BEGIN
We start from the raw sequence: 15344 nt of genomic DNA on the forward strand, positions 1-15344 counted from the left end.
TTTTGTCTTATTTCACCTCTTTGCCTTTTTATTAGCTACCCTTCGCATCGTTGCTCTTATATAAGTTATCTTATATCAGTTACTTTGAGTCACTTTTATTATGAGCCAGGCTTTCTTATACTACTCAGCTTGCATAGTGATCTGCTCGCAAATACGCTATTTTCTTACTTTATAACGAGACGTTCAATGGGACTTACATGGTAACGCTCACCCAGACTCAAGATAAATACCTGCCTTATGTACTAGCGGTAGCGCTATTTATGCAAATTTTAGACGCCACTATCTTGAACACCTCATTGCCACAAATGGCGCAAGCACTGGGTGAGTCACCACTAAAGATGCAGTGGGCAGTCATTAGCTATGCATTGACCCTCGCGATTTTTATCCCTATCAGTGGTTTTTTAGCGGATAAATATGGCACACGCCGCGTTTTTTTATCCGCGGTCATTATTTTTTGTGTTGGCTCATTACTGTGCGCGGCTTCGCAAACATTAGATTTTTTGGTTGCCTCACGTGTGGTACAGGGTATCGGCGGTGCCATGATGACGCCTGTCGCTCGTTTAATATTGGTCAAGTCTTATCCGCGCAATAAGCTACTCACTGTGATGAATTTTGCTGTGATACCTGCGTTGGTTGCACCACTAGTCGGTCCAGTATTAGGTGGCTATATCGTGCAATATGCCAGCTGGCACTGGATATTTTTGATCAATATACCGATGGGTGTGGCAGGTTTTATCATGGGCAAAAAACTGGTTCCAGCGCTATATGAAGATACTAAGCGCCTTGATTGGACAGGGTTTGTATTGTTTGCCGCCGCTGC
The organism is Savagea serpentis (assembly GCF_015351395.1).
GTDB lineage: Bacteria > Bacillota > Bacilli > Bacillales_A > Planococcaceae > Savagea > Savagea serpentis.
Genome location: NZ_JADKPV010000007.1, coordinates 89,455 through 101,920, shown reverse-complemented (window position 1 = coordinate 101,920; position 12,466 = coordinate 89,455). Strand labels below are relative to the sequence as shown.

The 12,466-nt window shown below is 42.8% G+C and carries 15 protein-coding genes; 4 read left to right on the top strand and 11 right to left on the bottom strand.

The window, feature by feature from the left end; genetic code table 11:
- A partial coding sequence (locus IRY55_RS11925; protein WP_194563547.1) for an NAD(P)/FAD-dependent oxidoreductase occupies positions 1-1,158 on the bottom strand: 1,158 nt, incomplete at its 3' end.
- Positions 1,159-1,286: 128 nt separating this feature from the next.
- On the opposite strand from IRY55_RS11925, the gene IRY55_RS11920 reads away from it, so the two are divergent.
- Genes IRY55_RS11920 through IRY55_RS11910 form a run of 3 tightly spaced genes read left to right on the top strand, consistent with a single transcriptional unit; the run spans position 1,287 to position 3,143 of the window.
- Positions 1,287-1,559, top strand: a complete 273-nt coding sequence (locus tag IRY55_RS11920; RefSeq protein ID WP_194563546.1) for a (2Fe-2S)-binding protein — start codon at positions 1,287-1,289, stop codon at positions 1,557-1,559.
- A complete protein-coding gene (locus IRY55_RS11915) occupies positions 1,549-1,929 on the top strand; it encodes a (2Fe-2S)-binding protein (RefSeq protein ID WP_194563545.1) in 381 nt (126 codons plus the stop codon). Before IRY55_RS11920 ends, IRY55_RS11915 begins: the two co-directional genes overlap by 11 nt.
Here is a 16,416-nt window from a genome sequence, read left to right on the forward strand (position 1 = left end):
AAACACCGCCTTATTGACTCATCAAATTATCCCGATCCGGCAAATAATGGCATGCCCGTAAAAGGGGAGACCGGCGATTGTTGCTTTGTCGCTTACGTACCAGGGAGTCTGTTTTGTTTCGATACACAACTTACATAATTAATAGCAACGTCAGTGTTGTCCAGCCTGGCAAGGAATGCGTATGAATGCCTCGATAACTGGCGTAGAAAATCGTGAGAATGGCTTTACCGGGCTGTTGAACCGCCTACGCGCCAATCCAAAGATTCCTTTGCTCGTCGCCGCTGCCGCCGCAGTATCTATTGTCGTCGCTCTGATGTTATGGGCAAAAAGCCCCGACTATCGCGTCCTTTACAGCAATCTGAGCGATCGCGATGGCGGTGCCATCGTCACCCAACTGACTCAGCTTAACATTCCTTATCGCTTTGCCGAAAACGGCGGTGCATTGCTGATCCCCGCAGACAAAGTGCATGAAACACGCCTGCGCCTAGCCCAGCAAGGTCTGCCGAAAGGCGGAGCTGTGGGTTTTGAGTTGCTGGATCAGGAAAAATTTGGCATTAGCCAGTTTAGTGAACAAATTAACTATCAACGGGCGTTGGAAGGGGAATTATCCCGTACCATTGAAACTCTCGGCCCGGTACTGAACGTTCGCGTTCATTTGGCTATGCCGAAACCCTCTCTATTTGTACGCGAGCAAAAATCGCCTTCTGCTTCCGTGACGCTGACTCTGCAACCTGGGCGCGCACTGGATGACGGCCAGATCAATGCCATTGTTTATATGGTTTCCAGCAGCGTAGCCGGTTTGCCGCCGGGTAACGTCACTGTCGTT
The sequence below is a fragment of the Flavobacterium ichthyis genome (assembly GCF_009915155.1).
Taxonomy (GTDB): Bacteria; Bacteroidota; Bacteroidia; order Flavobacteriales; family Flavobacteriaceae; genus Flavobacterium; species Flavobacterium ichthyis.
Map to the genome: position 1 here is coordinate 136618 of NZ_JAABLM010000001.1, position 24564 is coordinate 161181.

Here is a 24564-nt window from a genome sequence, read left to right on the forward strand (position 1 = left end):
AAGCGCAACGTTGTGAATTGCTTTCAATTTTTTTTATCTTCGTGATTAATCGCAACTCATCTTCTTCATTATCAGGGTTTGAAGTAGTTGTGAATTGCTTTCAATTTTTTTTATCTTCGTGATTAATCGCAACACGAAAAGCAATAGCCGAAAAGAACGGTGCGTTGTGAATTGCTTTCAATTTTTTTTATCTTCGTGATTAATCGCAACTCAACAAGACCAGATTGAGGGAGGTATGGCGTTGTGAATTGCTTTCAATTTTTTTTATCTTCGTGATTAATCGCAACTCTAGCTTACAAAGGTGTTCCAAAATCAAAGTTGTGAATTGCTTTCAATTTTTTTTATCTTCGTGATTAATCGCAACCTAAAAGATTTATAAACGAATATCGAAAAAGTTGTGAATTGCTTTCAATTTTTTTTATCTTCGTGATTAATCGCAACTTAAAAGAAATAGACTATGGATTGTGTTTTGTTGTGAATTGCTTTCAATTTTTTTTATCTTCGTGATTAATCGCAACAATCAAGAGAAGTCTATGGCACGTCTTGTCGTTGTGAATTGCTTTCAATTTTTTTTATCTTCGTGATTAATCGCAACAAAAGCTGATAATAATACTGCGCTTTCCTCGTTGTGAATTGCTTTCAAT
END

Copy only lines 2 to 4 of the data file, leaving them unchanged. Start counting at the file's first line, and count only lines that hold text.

TTTTGTCTTATTTCACCTCTTTGCCTTTTTATTAGCTACCCTTCGCATCGTTGCTCTTATATAAGTTATCTTATATCAGTTACTTTGAGTCACTTTTATTATGAGCCAGGCTTTCTTATACTACTCAGCTTGCATAGTGATCTGCTCGCAAATACGCTATTTTCTTACTTTATAACGAGACGTTCAATGGGACTTACATGGTAACGCTCACCCAGACTCAAGATAAATACCTGCCTTATGTACTAGCGGTAGCGCTATTTATGCAAATTTTAGACGCCACTATCTTGAACACCTCATTGCCACAAATGGCGCAAGCACTGGGTGAGTCACCACTAAAGATGCAGTGGGCAGTCATTAGCTATGCATTGACCCTCGCGATTTTTATCCCTATCAGTGGTTTTTTAGCGGATAAATATGGCACACGCCGCGTTTTTTTATCCGCGGTCATTATTTTTTGTGTTGGCTCATTACTGTGCGCGGCTTCGCAAACATTAGATTTTTTGGTTGCCTCACGTGTGGTACAGGGTATCGGCGGTGCCATGATGACGCCTGTCGCTCGTTTAATATTGGTCAAGTCTTATCCGCGCAATAAGCTACTCACTGTGATGAATTTTGCTGTGATACCTGCGTTGGTTGCACCACTAGTCGGTCCAGTATTAGGTGGCTATATCGTGCAATATGCCAGCTGGCACTGGATATTTTTGATCAATATACCGATGGGTGTGGCAGGTTTTATCATGGGCAAAAAACTGGTTCCAGCGCTATATGAAGATACTAAGCGCCTTGATTGGACAGGGTTTGTATTGTTTGCCGCCGCTGC
The organism is Savagea serpentis (assembly GCF_015351395.1).
GTDB lineage: Bacteria > Bacillota > Bacilli > Bacillales_A > Planococcaceae > Savagea > Savagea serpentis.